ARS: From the very beginning, myself and João Atala [DOP on Medusa] really wanted to use colours on set and have this bold aesthetic. We didn’t want to add it in post-production, but have it live on set. The colour green is the colour of the snake, of nature, and it became the main colour of the film, alongside the opposition colour of red.
FEMINISM AND UNITY: ANITA ROCHA DA SILVEIRA ON MEDUSA’S THEMES
The women in Medusa are initially portrayed as vigilantes who attack other women in the street, but you then show a shift to their true status as victims within society. It makes for a very interesting dynamic. What was your thought process behind this structure?
Anita Rocha da Silveira: When people in Brazil see this ultra-right movement growing, one of their first reactions will be that it is impossible to have any sort of dialogue. You think of the type of environment that those people in that movement grow up in though: they only read one type of news; they have no access to other types of information. Sometimes, people see someone as a villain, but they don’t know what they were exposed to.
There was a very ultra-right YouTuber whose slogan referenced ending feminism. She suffered an attempted rape, and when she reported the man from the church, the only people who supported her were the left wing people and feminists. Now, she is completely changed. I think people can change, so it is important not to close the door or close down dialogue.
These churches repeat slogans so much that people will start to believe them. They offer them family, comfort, or things that the Catholic churches or the state can’t. They offer support to lonely people. We don’t know why these people are there, but they stay because the church makes them stay in this bubble. These people seem like villains, but it really depends.
Warning: the following question contains minor spoilers on the ending.
The ending of Medusa, when the women are running down the street shouting, is so memorable and cathartic. When did that scene form in your mind? How important was it to the conclusion of Medusa?
ARS: The first draft I wrote had a different, darker ending. After Dilma Rousseff’s impeachment in 2016, I realised I needed a happier ending.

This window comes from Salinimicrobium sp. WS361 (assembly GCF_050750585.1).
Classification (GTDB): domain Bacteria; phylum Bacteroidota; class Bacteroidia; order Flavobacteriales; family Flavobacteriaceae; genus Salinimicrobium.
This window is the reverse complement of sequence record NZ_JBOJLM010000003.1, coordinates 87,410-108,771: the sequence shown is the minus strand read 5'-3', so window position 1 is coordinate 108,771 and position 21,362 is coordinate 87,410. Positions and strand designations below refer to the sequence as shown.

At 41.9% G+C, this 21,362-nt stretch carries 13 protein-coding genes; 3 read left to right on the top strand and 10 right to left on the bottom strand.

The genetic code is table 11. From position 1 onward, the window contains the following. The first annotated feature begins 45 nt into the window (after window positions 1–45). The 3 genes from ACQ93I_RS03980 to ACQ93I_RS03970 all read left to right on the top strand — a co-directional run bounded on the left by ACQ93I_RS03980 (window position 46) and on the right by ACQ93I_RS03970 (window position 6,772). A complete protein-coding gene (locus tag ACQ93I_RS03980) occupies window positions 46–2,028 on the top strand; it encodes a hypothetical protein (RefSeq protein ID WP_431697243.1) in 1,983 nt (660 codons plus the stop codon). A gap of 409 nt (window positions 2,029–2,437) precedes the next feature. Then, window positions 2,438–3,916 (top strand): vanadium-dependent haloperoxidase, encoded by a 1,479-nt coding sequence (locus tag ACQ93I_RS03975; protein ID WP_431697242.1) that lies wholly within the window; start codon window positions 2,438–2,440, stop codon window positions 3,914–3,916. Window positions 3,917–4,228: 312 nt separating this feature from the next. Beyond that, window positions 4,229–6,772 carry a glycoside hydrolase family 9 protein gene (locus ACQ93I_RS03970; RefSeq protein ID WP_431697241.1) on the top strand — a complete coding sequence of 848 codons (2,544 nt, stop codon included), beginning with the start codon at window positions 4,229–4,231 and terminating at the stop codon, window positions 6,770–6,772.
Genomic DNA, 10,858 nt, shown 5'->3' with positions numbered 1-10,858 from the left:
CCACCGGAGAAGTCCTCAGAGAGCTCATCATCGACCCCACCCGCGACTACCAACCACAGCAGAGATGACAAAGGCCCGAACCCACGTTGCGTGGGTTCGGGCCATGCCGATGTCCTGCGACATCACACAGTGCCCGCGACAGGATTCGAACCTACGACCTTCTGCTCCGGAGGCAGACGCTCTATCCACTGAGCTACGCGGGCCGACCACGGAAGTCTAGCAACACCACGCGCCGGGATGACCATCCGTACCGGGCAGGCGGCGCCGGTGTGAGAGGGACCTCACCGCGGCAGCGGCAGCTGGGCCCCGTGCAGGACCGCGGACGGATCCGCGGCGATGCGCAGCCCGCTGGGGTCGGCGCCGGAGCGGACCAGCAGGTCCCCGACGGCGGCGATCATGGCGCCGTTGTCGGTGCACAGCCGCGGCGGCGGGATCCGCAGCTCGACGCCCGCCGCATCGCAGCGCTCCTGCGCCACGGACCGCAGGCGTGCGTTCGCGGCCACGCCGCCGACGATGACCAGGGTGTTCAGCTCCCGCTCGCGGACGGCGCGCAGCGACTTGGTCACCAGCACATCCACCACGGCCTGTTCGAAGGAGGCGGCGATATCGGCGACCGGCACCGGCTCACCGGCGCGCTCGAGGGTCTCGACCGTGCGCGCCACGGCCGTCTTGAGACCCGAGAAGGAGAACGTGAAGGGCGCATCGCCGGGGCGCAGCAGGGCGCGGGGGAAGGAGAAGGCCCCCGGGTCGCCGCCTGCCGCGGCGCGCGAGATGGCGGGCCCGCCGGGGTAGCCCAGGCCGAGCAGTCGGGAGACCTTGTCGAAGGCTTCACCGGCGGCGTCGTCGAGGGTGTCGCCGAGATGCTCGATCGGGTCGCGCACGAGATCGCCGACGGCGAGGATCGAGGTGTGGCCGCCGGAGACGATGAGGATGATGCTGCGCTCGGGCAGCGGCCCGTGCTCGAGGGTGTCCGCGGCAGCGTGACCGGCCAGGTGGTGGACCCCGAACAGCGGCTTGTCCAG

I was reading a lot of facts about Medusa and a lot of texts from the feminist movements of the 1970s. They said that her scream was a scream of anger, not of fear. That symbolises the pain that women have been holding inside themselves. I started thinking about the script, and I wanted to show these characters release this pain that they were holding. I went back to the image of Medusa screaming, but made it contagious, passing from one person to another. It becomes a way for these women to release all these things from their bodies.
It was also important to highlight the union between them. They are not best friends, but they choose each other, not the patriarchy.
The characters of Mari [Mari Oliveira] and Michele are very interesting, both together and alone. How did you develop these characters? What was the process like for the two actors playing them?
ARS: For Mari, I already had Mari Oliveira in mind, as she was a secondary character in my first feature film, Mate-me Por Favor. When you think about Medusa, you think about someone with curly hair too. There is this thing within church about straightening your hair, for you to have a very federalised look. For the character of Mari, I tried to mark a transformation process within scenes, like the one above the sink. I wanted Mari’s process to be one of letting go, not overthinking, and permitting herself to do what she wants.
For Michele, she starts out as a villain, but we found out all of these other layers to her. Lara has a lot of experience on television, and I was so happy she agreed to do the film.
What future projects are you working on?
ARS: I am working on two projects. One is a bit more commercial, more based in horror. The other is more of a musical with autobiographical parts.
This interview has been edited for length and clarity.
Medusa was released in UK cinemas and on PVOD and ESVOD on 14th July, 2023. The film is also available to watch on digital and on demand in the US and select countries. Read our review of Medusa.